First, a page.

Why business must value creative people

Creativity isn’t just for the arts. The corporate world needs creative people more than ever.
[This is archived content and may not display in the originally intended format.]

The global economy swings between signs of recovery and predictions of imminent collapse. Businesses appear paralysed. Though many are cash-rich, they’re risk-averse, strategically incremental and lacking in fresh ideas and innovation.

The world needs leadership, invention and daring now more than ever. We need audacity not austerity. We need to attack big, wicked, problems that improve the economy and society as a whole. We need bold ideas that represent real business opportunities that spark a revolution for courage and change.

Our world faces incredible challenges. We live in a world full of surprises – there is something about technology that takes us ever closer to the margins than we could go before: drilling oil deeper, taking greater risks within banking, having more planes in the air. When things go wrong and the oil leaks, or the finance sector collapses, or volcanic ash clouds block our skies, they go very wrong.

Inevitably as technology progresses our risks will deepen, and our lives in this new millennium will be, as they already are, filled with very large surprises. We face the certainty of uncertainty. Individuals and organisations need creative new ideas and innovative solutions to adapt to constant change and re-invent the future.

Creativity is of increasingly strategic value to nations, communities and individuals in making the transition to innovation and knowledge-based economies. Creativity and innovation are also vital for businesses exposed to globalisation, increasing competition, diversity among consumers and rapidly changing technology. Tomorrow’s competitive success will be based on creative ideas.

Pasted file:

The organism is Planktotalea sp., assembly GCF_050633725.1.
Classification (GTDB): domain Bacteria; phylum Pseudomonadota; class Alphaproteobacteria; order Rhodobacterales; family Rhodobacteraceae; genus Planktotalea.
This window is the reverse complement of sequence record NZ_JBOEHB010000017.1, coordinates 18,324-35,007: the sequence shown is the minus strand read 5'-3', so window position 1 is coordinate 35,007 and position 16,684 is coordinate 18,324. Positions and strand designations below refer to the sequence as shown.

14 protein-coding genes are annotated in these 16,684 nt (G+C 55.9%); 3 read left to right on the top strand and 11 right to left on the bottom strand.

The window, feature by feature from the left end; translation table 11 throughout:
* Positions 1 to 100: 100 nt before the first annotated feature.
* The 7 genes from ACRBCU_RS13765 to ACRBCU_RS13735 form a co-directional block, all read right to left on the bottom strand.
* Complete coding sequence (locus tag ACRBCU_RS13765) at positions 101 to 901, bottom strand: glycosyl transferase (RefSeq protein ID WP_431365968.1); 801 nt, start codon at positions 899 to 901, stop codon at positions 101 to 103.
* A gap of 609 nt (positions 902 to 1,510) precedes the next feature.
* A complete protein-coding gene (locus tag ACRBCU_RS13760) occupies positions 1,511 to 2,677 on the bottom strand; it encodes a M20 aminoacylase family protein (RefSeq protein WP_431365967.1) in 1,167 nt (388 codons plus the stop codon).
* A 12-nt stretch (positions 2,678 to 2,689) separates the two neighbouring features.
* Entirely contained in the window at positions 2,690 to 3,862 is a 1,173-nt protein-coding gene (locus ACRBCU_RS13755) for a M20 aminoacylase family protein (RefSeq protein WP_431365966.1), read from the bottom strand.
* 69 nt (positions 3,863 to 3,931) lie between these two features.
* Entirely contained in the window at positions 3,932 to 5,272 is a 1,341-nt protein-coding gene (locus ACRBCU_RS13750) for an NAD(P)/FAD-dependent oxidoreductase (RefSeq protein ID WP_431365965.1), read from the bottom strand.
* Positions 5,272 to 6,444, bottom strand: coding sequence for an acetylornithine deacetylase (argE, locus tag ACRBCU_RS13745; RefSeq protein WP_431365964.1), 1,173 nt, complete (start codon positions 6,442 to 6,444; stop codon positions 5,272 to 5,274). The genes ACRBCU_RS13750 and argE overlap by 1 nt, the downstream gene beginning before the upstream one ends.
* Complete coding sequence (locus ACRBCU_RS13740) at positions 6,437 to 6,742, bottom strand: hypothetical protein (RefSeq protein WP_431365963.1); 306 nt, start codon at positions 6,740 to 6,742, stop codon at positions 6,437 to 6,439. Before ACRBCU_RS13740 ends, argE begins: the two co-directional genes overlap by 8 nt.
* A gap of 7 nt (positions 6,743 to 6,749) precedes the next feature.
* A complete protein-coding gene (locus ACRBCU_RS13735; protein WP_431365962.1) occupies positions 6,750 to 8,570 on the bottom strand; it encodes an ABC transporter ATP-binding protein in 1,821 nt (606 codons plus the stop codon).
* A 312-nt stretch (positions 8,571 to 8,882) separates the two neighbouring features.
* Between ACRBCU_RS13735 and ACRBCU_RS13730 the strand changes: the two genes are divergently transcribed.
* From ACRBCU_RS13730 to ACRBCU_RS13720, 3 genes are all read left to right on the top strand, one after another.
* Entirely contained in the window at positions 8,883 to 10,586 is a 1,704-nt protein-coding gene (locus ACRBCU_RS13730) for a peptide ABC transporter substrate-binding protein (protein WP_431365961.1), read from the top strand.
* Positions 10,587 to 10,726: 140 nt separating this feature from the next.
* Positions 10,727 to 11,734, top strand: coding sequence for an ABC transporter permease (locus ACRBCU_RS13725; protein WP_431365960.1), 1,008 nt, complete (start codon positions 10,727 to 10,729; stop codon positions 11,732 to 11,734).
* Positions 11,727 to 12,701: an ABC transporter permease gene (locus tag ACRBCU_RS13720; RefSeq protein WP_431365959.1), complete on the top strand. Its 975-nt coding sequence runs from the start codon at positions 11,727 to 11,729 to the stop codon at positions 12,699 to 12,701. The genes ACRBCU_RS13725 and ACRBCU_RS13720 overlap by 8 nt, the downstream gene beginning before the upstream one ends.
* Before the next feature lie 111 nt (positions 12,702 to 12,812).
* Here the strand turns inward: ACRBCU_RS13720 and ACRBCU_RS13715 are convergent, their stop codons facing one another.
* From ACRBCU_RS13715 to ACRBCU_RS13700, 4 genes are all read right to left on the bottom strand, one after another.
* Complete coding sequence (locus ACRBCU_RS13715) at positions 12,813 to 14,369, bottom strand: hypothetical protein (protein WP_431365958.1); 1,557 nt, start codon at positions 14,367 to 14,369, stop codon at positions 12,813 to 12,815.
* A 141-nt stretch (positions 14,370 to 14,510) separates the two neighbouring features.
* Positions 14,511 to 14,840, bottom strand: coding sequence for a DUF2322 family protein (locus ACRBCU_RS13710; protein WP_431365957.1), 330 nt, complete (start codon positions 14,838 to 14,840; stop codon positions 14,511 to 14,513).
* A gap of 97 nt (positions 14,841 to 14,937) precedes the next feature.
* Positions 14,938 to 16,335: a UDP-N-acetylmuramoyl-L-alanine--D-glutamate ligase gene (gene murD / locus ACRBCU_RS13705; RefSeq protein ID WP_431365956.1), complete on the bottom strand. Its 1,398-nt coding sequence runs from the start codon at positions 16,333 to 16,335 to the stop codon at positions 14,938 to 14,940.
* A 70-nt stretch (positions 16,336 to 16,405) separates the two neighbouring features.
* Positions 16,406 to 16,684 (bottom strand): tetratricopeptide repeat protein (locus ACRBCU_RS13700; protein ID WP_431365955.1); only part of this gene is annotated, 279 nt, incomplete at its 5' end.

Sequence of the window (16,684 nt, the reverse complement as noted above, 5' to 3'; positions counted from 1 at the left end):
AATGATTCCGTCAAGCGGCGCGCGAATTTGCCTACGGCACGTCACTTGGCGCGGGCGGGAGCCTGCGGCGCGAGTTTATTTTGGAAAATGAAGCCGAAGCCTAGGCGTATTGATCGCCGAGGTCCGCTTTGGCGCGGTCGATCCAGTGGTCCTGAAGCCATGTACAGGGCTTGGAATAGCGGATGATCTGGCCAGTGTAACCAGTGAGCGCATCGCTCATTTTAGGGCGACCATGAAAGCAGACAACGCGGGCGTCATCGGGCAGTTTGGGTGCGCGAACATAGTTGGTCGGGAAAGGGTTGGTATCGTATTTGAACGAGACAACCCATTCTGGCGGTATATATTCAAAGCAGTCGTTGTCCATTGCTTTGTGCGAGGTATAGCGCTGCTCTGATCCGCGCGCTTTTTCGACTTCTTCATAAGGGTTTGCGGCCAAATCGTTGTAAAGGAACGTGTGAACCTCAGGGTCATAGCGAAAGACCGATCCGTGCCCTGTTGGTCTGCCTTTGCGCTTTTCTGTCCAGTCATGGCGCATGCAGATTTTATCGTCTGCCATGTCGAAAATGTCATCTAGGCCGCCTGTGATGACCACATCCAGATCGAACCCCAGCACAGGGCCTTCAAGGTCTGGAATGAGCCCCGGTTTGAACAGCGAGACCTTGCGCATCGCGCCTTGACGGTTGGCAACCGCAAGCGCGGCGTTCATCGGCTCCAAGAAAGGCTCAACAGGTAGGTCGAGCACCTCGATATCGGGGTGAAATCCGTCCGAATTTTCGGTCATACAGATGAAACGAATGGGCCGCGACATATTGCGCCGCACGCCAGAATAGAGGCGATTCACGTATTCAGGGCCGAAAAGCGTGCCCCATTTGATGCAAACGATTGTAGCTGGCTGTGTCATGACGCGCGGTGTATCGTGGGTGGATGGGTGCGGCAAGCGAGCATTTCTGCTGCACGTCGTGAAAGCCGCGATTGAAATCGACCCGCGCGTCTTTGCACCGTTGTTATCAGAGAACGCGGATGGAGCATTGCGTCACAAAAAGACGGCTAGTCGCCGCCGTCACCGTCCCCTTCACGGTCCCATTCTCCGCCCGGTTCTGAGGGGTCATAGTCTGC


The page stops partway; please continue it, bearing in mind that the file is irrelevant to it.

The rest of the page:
The development of people who can imagine and create innovative new solutions is the key to future success and sustainability. The recent IBM CEO Global Study, which surveyed 1500 CEOs, identified creativity as the most important leadership attribute over the next 5 years in an increasingly complex global environment. The study is the largest known sample of one-on-one CEO interviews, with over 1,500 corporate heads and public sector leaders across 60 nations and 33 industries polled on what drives them in managing their companies in today’s world.

Creative Leadership has been defined as the ability to shed long-held beliefs and come up with original and at times radical concepts and execution. And this requires bold, breakthrough thinking. It is not accepted that this isn’t about having a lone creative leader at the top but rather about creating a “field” of creative leadership, by igniting the collective creativity of the organization from the bottom up. In essence, creative leaders excel at creating creative leaders.

The IMB report identifies a group of standout organizations which delivered solid business results even during the recent downturn. Their revenue growth was six times higher than the rest of the sample and they plan to get 20% of revenues from new sources in the near future.